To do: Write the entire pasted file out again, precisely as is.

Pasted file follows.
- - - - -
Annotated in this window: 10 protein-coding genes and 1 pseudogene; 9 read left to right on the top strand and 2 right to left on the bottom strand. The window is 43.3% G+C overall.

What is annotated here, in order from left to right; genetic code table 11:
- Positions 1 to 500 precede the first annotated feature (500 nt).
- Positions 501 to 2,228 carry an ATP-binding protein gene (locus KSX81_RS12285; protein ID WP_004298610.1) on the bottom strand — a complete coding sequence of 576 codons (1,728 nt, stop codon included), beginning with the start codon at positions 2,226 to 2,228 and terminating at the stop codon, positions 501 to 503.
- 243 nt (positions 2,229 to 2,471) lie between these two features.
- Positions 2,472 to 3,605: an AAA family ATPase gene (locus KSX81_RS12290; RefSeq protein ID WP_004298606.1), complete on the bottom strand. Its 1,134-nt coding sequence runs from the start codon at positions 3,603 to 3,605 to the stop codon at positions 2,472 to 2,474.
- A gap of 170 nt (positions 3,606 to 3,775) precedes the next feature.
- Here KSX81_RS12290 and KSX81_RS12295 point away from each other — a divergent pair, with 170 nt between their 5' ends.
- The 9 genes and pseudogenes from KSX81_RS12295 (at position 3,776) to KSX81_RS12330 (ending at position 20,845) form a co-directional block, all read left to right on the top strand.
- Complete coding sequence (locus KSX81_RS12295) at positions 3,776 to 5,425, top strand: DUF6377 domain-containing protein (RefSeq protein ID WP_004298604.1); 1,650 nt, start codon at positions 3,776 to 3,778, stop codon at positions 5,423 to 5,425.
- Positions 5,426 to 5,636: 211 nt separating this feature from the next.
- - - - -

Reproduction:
Annotated in this window: 10 protein-coding genes and 1 pseudogene; 9 read left to right on the top strand and 2 right to left on the bottom strand. The window is 43.3% G+C overall.

What is annotated here, in order from left to right; genetic code table 11:
- Positions 1 to 500 precede the first annotated feature (500 nt).
- Positions 501 to 2,228 carry an ATP-binding protein gene (locus KSX81_RS12285; protein ID WP_004298610.1) on the bottom strand — a complete coding sequence of 576 codons (1,728 nt, stop codon included), beginning with the start codon at positions 2,226 to 2,228 and terminating at the stop codon, positions 501 to 503.
- 243 nt (positions 2,229 to 2,471) lie between these two features.
- Positions 2,472 to 3,605: an AAA family ATPase gene (locus KSX81_RS12290; RefSeq protein ID WP_004298606.1), complete on the bottom strand. Its 1,134-nt coding sequence runs from the start codon at positions 3,603 to 3,605 to the stop codon at positions 2,472 to 2,474.
- A gap of 170 nt (positions 3,606 to 3,775) precedes the next feature.
- Here KSX81_RS12290 and KSX81_RS12295 point away from each other — a divergent pair, with 170 nt between their 5' ends.
- The 9 genes and pseudogenes from KSX81_RS12295 (at position 3,776) to KSX81_RS12330 (ending at position 20,845) form a co-directional block, all read left to right on the top strand.
- Complete coding sequence (locus KSX81_RS12295) at positions 3,776 to 5,425, top strand: DUF6377 domain-containing protein (RefSeq protein ID WP_004298604.1); 1,650 nt, start codon at positions 3,776 to 3,778, stop codon at positions 5,423 to 5,425.
- Positions 5,426 to 5,636: 211 nt separating this feature from the next.